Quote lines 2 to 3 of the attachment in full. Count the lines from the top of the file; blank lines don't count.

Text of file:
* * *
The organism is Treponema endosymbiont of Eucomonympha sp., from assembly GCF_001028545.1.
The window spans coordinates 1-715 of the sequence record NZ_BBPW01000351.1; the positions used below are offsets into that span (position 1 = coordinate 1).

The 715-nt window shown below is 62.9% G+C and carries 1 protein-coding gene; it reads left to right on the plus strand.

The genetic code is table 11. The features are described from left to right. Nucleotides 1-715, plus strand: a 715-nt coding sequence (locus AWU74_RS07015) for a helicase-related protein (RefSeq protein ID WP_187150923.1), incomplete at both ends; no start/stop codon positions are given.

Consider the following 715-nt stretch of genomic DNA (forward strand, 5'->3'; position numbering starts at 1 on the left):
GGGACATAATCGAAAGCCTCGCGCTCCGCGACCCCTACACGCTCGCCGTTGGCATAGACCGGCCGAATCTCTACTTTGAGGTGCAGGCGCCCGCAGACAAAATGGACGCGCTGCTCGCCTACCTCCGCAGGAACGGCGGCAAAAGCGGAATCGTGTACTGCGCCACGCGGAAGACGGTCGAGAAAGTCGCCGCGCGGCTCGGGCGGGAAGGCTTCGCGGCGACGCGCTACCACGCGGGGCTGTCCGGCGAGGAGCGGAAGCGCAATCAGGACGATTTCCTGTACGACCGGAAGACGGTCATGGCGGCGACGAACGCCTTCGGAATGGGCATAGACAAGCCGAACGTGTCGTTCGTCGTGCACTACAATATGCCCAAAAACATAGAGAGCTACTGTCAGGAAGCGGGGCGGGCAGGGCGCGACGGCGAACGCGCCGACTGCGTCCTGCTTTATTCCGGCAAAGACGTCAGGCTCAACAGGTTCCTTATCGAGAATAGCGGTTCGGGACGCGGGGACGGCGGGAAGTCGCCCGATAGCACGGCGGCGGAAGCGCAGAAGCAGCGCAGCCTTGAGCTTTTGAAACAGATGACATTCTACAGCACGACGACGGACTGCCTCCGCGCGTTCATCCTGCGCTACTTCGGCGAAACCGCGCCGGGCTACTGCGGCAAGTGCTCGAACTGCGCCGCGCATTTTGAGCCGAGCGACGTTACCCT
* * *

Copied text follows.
The window spans coordinates 1-715 of the sequence record NZ_BBPW01000351.1; the positions used below are offsets into that span (position 1 = coordinate 1).

The 715-nt window shown below is 62.9% G+C and carries 1 protein-coding gene; it reads left to right on the plus strand.